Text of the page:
I’m a bit turned off by the concept of this “maid cafe” in Culver City, CA. Not saying that I support the authentic maid cafes of Tokyo either, but after reading the article about Royal/T, it actually annoys me to understand that the owner had never stepped foot into a maid cafe in Japan, and that the cafe is decked out in the stereotypical/American view of what “Japan” is. It sounds like a place of real fusion, with tea, curry bowls, and other things included in the place. A real mish-mash, it seems.

The place has only been opened for a month now, so I wonder how well the business is doing. I personally think that if Ms. Susan Hancock (the owner) had wanted the place to be a “Japanese-style” maid cafe, she should have stuck with more Japanese pop culture items rather than make it into some weird fusion.

#foodie American Culture Japanese culture stores sweet treats

American sweets in Japan.

Well, well. Looks like Cold Stone Creamery and Krispy Kreme Donuts made their way over to Tokyo. Yeah, I realize I am a little behind on the news, but that’s okay; when I did live in Japan two years ago, I didn’t really pay attention to American foods since I wanted to eat more Japanese foods. However, during this trip, I came to Japan equipped with a little more knowledge about marketing/exporting products/services/etc. overseas thanks to my marketing classes from last year. I was curious to see–what did these companies adapt on their menus in terms of appealing to local tastes? What did they keep the same? How’s it different from in the US?

As you may have noticed in my blog posts from this trip, I have done a lot of comparisons between the American and Japanese cultures. It’s no doubt an interesting topic to talk about, think about–heck, I’ve been discussing differences with my Japanese friends since I’ve arrived here.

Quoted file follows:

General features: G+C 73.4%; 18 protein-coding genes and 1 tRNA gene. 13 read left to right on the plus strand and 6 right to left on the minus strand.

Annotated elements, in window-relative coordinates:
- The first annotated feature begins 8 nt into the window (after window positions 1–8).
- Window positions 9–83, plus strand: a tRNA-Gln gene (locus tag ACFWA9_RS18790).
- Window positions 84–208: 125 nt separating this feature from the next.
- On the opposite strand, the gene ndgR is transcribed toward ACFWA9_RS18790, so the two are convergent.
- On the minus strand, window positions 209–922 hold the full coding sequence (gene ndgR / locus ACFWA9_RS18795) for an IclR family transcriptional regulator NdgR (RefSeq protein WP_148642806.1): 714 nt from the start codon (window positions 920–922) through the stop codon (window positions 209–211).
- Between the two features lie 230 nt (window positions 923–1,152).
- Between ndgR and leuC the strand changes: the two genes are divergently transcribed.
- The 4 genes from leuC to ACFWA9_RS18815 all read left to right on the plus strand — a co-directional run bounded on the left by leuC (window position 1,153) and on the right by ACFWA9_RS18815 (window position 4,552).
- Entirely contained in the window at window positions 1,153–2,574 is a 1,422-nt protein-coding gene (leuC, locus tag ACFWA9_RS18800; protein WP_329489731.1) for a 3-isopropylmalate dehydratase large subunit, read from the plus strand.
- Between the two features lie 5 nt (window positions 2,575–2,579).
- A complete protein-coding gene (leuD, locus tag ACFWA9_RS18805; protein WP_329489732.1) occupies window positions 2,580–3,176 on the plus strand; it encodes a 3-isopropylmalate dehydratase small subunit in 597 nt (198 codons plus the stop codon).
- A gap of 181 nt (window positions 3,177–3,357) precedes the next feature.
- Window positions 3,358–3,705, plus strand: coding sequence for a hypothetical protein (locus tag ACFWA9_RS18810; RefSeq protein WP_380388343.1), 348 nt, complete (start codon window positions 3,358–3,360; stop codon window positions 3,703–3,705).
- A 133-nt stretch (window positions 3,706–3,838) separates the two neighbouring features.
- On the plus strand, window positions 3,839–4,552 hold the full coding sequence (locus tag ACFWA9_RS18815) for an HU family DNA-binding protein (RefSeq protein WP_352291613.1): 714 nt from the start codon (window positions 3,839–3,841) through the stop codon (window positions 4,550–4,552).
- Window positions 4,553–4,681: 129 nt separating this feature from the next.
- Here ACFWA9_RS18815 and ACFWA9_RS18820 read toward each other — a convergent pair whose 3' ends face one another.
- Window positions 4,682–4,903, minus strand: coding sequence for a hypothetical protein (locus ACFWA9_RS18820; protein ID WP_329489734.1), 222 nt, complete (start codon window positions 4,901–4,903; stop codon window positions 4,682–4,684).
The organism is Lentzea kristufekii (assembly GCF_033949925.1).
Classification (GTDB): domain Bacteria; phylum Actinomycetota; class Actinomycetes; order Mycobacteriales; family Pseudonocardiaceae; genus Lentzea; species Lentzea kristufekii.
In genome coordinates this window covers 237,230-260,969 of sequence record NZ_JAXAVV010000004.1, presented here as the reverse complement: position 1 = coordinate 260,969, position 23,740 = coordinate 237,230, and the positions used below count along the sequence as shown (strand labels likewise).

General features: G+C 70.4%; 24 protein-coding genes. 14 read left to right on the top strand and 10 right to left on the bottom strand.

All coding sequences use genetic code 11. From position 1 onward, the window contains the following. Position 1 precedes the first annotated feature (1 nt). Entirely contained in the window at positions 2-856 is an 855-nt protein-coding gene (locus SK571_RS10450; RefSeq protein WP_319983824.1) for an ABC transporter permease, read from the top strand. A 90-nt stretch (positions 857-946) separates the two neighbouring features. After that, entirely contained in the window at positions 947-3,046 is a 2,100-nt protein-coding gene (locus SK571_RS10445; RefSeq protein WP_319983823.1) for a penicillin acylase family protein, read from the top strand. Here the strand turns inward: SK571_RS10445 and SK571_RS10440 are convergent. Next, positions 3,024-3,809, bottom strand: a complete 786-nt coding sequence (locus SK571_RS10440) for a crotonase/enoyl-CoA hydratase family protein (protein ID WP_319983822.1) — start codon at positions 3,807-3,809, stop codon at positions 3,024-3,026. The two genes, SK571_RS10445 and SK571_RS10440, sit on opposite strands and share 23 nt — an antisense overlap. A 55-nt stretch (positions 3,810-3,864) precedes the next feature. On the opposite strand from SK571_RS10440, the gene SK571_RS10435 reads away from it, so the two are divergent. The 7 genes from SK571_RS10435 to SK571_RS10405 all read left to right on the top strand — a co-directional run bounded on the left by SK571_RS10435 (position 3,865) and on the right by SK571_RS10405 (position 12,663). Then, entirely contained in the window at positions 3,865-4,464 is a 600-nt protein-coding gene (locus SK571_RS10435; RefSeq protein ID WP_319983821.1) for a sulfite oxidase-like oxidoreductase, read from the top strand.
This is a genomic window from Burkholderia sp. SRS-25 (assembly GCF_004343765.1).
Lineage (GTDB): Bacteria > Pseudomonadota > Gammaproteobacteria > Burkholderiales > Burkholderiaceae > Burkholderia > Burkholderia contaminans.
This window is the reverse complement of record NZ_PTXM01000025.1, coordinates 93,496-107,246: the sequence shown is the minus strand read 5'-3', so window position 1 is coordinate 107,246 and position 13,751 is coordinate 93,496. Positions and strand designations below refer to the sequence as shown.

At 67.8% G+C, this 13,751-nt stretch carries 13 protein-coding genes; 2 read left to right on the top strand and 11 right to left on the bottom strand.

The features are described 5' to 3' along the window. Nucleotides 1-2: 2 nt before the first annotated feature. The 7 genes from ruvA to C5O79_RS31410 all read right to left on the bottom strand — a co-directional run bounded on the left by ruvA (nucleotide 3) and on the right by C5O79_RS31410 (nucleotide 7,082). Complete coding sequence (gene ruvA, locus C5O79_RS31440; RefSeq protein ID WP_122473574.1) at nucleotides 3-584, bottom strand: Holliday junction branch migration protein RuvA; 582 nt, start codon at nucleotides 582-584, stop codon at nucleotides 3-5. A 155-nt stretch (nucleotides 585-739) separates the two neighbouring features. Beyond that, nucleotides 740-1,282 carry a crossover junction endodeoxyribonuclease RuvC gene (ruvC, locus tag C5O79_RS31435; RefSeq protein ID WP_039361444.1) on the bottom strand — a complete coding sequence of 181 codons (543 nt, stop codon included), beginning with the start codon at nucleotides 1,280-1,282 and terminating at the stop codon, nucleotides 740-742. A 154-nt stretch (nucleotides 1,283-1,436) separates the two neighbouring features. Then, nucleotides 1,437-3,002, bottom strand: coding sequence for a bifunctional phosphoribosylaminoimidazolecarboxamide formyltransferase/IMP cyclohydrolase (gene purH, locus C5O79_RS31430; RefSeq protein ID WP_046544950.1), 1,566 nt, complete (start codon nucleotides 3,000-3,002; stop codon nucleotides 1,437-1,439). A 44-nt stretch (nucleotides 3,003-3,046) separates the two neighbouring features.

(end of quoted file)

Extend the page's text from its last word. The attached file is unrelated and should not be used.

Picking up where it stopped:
Anyway, I digress.

Since the Cold Stone Creamery shop opened downstairs in LUMINE at Tachikawa station, I decided to go check it out today. The line was decent; today’s a Friday, so it’s probably best that I came before the weekend rush. The set-up is different, of course; instead of just ordering at the counter, there’s a “waitress” standing around with menus and a scribble pad. We customers have to wave her down when we’re ready to order (as is customary in most Japanese restaurants). She fills out the sheet of paper with the type of ice cream, size, cone/cup, etc., and then hands the paper to me.

Then, when it’s my turn to approach the counter, I hand the worker behind the counter my piece of paper. She repeats the order back to me to confirm it; then, the ice cream is made. This part is pretty much the same as in the US.

The menu is slightly modified as well; the seasonal special right now is “Green Tea Party”, which is a mix of fluffy yellow cake, green tea ice cream, and some cream. Really Japanese, if you ask me. I looked through the menu carefully and looks like there is no “Birthday Cake Remix,” which is my favorite one in the US. Well, that creation is very American, if you ask me: after all, what’s more All-American than a Birthday Cake? Japanese have birthday cakes, too, but they’re not the same as what Americans eat. Plus, their cakes are not as iconic I guess; I can say that “Green Tea Party” is the Japanese equivalent of the “Birthday Cake Remix”, albeit this creation is probably only available in the spring.

Oh yes, and the portions were smaller (as expected).

Now, my interesting story about Krispy Kreme Donuts.

Well, I was walking down the steps of LUMINE, on my way to Cold Stone for my ice cream; suddenly, I saw some young teenage girls running up the steps with Krispy Kreme boxes and bags, and I felt confused; I had thought that the Krispy Kreme store in Tachikawa was not set to open for another week! So, I felt like I needed to figure out what was going on.